The Muir-Hill 121, also known as the Muriel, was a British tractor produced from 1972 – 1983. It was manufactured in a factory in Manchester, England.
This International Harvester 3588 classic tractor is a pure beast. It was developed by International Harvester because there was a desire for tractors with massive horsepower, increased maneuverability and less soil compaction. It is a four-wheel-drive tractor but is known as a “2+2” model simply because of its parts.
It’s actually the result of joining one two wheel tractor to another. In fact, you actually steer the tractor by pivoting its front half. The square, box design makes this one pretty easy to date. It was produced from 1978 to 1981 and featured things like windshield wipers and air conditioning cabs. This was a tractor that would be used by an all weather farm. Also, it came with extra wheels that could fit either the front or rear axle depending on the needs of the operator. Massive power, and versatility make this tractor unique. It is definitely a classic, but one that is still widely used today.
The Field-Marshall is a British Brand of farm tractors manufactured by Marshall, Sons & Co. of Gainsborough, Lincolnshire in the UK.
This classic tractor is often confused with Farmall profiles. The two are similar, yet there are definitive differences between the International Utility 350 and it’s easily mistaken cousin. For one, the serial numbers on the series begin with 501 and increase according to how many were produced in the production run.
So, if you have tractor number 508, then you have the eighth tractor produced in that series. Other features include things such as how the operator seat is positioned. It sits very low and the driver actually straddles the transmission. It features 24 or 28 inch rear wheels, coupled to the axle flange with massive lug bolts. Other telltale signs are the location of the hydraulic ram in relation to the drawbar, etc. Many enthusiasts initially disliked the fact that the tractor does not work well with a three-point hitch system, but an aftermarket conversion kit always makes this a problem solved. Bottom line, if you’re looking for a classic tractor that is personable and adorable, you can’t go wrong with the International 350 Utility tractor. They don’t make them like they used to in the 50s anymore!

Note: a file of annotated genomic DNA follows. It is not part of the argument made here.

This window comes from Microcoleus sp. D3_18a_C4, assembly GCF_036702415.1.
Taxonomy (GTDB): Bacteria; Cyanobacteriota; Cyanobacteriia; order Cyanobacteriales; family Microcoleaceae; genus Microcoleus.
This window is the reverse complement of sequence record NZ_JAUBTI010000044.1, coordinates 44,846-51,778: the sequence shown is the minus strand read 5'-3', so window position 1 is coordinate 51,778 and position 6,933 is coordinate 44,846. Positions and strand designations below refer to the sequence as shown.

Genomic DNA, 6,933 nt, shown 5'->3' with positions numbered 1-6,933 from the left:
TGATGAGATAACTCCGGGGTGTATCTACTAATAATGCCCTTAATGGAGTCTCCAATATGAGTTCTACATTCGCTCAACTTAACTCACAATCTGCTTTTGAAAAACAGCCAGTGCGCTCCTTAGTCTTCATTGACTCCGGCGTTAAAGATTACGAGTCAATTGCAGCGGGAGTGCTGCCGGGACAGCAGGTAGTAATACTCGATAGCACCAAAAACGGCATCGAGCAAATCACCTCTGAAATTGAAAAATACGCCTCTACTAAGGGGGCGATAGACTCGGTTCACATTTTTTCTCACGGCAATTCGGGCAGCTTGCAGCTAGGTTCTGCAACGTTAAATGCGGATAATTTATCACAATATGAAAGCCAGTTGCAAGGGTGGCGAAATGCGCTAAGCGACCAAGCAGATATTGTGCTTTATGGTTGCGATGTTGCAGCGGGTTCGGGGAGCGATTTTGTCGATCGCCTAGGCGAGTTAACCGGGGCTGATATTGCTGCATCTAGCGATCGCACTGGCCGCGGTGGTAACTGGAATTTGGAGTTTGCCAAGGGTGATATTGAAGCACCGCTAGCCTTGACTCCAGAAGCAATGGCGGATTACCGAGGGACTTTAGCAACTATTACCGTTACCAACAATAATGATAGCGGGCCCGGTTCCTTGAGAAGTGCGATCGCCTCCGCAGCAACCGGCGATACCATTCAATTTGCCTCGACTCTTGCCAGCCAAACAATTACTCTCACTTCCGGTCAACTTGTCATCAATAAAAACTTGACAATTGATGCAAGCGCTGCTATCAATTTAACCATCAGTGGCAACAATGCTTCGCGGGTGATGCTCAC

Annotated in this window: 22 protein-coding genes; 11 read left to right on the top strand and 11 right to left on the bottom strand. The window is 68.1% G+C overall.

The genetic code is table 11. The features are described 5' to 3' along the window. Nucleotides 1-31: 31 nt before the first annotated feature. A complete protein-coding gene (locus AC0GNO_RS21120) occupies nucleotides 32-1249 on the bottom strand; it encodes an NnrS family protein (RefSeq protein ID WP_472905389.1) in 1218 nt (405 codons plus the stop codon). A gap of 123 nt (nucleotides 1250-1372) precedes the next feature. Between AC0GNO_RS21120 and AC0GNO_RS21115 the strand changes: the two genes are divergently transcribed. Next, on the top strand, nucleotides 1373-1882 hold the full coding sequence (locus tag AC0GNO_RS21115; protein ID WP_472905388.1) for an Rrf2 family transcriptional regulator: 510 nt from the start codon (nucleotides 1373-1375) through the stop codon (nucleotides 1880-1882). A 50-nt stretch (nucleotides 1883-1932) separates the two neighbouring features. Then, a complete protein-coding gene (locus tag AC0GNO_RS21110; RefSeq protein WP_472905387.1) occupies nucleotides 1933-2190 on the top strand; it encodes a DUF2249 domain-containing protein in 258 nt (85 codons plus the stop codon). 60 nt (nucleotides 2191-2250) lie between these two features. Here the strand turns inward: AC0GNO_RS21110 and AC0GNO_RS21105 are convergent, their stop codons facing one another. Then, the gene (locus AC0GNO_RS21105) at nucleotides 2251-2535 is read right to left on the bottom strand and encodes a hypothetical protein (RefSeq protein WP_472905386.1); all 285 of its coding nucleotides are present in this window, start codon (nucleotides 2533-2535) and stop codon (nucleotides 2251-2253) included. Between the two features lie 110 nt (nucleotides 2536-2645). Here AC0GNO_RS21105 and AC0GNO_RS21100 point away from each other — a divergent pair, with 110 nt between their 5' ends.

The Allis Chambers D21 was one of the more popular muscle tractors of the late 1960s. This tractor once sold for &33k at an auction.
In the mid-1970s, International Harvester decided to run a new promotion. They outfitted tractors with a golden hood and sold them to their dealers. These became known as Golden Demonstrator models. The gold color was used for two reasons. Number one, it was a standout color. Everybody equates wealth with gold.
If you want the best tractor then you want to get the one with the golden hood, right? Second, it was a color that was readily available. Most indications seem to hint at the fact that the paint color was used because it was already a huge part of International Harvester’s truck division. With so much gold paint on hand for semi trucks, using a bit to paint for a few tractors would not be a problem. The reason for the gold color is what really sets this tractor apart as a classic. It was used solely to promote international Harvester’s hydrostatic drive system. Of Course, in time these would be sold as newer tractor models and renovations would take center stage. That instantly catapulted the old Demonstrator into the category of classic tractor. If you are a true enthusiast, you might want to hunt down one of these and add it to your collection.
The John Deere 4230 was a popular replacement for the John Deere 4020. This was the final tractor that was produced at the John Deere Waterloo Factory that had a tricycle option.
This old tractor is a rare gem and is part of the Zakovec collection in Lincoln, Nebraska. The 1950–T models were actually introduced in the mid 1960s. They made their debut at the “Growing O” assemblies as a new production model. Earlier models featured a distinguished in-line pre-cleaner. The last run of production was in 1969 which still used the same single pre-cleaner used in 1955 models.